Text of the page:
Linear narrative, it goes from his first to his last work, a logical order and it didn’t jump to different, random parts of his career. – It is expected to be told this way under the circumstances.
Single strand narrative- It is all about him and nothing else.
The narrative needs to be clear so that the audience doesn’t get confused. This is important within online journalism because when looking online you only get what you’re given, you can’t really look into it as a way to make it more understandable. It really is what you see is what you get.
Strengths and weaknesses
It gave a good overview of his career, It showed the good times and the highlights. They took the element he is best known by. They also took the fact that people don’t know him on a personal note to reflect this. The whole thing was all about his music, the skill and the talent that he had. It was also good how they didn’t show any negative parts of his career so that he is remembered in a good way.
The fact that it is shown in chronological order is good because it is easy to follow, it involves everybody because it shows different points of his career where others started to follow him from, whether it be right at the start, a little further on, the middle or towards the end, this increasing the target audience.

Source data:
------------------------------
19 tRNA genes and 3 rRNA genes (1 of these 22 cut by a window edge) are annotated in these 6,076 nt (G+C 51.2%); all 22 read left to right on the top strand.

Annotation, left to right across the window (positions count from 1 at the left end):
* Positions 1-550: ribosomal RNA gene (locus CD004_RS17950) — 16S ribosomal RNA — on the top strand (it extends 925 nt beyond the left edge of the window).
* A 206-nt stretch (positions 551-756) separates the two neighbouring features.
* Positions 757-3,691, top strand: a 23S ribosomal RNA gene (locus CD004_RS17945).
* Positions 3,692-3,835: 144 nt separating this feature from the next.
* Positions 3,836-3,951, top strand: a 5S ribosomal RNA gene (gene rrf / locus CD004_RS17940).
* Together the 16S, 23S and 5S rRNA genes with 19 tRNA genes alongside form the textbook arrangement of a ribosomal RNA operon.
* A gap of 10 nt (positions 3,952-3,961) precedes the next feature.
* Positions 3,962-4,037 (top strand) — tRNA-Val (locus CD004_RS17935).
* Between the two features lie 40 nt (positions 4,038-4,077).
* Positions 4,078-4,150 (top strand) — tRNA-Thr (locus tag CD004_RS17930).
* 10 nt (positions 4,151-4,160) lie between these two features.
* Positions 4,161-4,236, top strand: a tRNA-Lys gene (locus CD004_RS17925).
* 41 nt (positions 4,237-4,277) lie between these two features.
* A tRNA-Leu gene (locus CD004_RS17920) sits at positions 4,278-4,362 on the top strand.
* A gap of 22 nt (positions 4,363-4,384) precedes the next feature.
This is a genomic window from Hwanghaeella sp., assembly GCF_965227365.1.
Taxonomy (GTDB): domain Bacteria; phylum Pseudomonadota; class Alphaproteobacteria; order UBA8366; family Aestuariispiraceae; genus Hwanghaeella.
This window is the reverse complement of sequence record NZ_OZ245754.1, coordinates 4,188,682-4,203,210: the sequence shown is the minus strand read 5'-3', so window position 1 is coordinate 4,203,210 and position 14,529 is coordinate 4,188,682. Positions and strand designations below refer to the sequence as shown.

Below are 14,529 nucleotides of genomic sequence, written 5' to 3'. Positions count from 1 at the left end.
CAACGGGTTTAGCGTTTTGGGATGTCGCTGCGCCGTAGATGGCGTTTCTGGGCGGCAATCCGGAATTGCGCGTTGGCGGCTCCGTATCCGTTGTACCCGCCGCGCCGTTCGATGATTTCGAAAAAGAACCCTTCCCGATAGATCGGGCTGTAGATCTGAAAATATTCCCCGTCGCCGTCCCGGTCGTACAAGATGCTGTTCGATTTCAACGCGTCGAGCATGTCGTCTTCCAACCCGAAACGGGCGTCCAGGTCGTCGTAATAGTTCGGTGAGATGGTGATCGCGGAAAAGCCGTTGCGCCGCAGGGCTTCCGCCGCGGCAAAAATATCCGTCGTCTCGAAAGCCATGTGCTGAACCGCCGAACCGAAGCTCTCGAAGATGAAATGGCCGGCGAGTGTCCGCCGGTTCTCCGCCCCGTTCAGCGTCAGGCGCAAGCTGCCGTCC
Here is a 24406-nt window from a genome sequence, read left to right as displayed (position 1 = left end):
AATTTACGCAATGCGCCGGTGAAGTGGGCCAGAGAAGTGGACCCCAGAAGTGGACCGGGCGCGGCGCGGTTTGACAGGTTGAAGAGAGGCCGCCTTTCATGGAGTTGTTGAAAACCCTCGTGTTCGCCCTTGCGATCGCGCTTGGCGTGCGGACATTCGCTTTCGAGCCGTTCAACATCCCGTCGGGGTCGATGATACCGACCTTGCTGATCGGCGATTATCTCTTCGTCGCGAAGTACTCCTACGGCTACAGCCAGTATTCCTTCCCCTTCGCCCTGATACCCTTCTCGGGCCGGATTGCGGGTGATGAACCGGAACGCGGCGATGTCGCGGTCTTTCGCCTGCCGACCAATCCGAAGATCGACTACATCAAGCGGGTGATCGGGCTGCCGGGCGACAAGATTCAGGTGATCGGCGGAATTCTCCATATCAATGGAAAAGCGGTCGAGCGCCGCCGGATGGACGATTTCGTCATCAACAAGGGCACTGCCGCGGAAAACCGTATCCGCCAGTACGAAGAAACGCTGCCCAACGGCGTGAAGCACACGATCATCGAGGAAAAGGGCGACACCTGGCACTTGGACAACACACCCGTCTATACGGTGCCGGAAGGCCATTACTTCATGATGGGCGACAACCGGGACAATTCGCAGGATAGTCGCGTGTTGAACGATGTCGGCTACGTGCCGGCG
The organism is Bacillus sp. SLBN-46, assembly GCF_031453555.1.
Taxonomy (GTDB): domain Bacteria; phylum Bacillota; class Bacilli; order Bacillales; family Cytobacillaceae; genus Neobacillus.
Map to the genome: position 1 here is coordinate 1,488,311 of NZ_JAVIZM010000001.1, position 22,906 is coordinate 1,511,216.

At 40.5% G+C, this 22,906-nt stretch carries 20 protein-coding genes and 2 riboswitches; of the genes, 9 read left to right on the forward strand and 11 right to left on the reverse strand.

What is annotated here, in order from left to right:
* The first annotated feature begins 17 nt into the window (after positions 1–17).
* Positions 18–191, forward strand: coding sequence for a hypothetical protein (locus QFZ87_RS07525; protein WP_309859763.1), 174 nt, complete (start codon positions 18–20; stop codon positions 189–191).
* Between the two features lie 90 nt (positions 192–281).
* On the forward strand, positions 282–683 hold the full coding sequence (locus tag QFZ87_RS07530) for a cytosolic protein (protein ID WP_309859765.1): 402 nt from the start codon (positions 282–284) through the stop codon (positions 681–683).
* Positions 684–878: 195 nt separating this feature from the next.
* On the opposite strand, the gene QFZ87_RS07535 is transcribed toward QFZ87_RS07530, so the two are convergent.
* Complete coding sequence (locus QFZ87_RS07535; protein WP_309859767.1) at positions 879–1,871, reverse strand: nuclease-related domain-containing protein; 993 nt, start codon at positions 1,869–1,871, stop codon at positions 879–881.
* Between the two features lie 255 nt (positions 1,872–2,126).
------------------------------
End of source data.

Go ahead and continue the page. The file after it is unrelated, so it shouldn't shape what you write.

There was no audio over the music, some people may have wanted more information being told whilst we were listening to the songs of his career.
From the video you can tell that the target audience is mostly fans of his music, anybody who was a fan at any time and people who knew of him. It is giving them a chance to look back at all of the things he has achieved over the years. Since it is BBC the audience ages would be 16+. If it was to be delivered to younger children it would be softer and there would be a narrative to give them background information on him.
BBC News Website- Madaya: Desperate wait for aid to besieged Syrian town
Codes and conventions
Voice over narrator- The narrator was anchoring what we were seeing in the images shown in the video (anchorage) this doesn’t it doesn’t mislead the audience which is a good thing.
It was current and up to date.
It was making it relevant to us by saying “this is what the UK” are doing about it.